How many investors are allowed?

Up to 35 sophisticated investors and unlimited accredited investors

Unlimited accredited investors (only accredited investors are allowed)

What kind of advertising is allowed?

No advertising is allowed, only those who have pre-existing relationships with the offering company can be presented with a chance to invest

Any and all advertisement types are permitted (social media, radio, television, ect)

How is the investor status verified?

If an investor believes they qualify for "accredited investor" status, they may complete a form or submit a statement, essentially self-verifying their status

The group offering the deal or investment opportunity must verify their investors are accredited and often will utilize a third party company to complete this step on their behalf

What information must be provided?

If one or more of the investors is considered sophisticated, specific disclosures and financial statements are required

No specific information is required but should be provided to ensure all investors are aware of the offering in detail

After reviewing all this information, most potential investors will have questions surrounding the financial requirements governing accredited investors.  The two most frequent questions are "Do I have to prove that I qualify?" and "What happens if I lie?".

First off, these questions likely only apply to 506(b) offerings as 506(c) offerings have more rigorous checks in place to verify your qualifications as an accredited investor.  If you do decide to provide false statements to enter an offering, it is primarily on the group putting the investment opportunity together.  Meaning, if they suspect you are providing them with dishonest information, it is their responsibility to keep you out of the deal or comply with current laws governing securities.  Additionally, there may be laws (depending on the state) that allow for sophisticated investors or other non-accredited investors to back out either during a set time period or at anytime during the investment.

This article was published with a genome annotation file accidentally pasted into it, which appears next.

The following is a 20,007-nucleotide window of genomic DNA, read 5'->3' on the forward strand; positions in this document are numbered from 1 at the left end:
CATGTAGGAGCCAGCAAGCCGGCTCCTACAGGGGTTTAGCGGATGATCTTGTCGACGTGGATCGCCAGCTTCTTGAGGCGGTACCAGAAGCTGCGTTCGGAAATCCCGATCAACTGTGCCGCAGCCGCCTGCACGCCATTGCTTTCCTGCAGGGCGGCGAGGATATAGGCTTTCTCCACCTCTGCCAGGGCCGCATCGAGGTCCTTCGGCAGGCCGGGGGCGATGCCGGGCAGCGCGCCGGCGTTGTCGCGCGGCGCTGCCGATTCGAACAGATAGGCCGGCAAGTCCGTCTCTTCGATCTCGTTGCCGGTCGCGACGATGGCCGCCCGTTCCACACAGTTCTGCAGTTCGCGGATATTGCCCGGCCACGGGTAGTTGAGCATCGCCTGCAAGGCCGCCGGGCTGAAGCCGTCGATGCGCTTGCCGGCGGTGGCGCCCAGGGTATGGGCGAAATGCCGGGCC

However,  the SEC created both the accredited investor and sophisticated investor classification to ensure that only those with enough knowledge or experience would be allowed into syndications or securities.  This means that it is very common for syndication documents to require that forms are signed waiving action against the syndicators or group governing the security. 

Assuming that the investor has provided a signed statement, any required certification or proof of their status and signed away rights to complain about lack of qualifications, any repercussions or money lost in the investment is entirely on the investor.  For this reason, we strongly encourage any and all potential investors to be transparent about their eligibility for different levels and we are always happy to answer questions for any interested investors.


Amanda Gill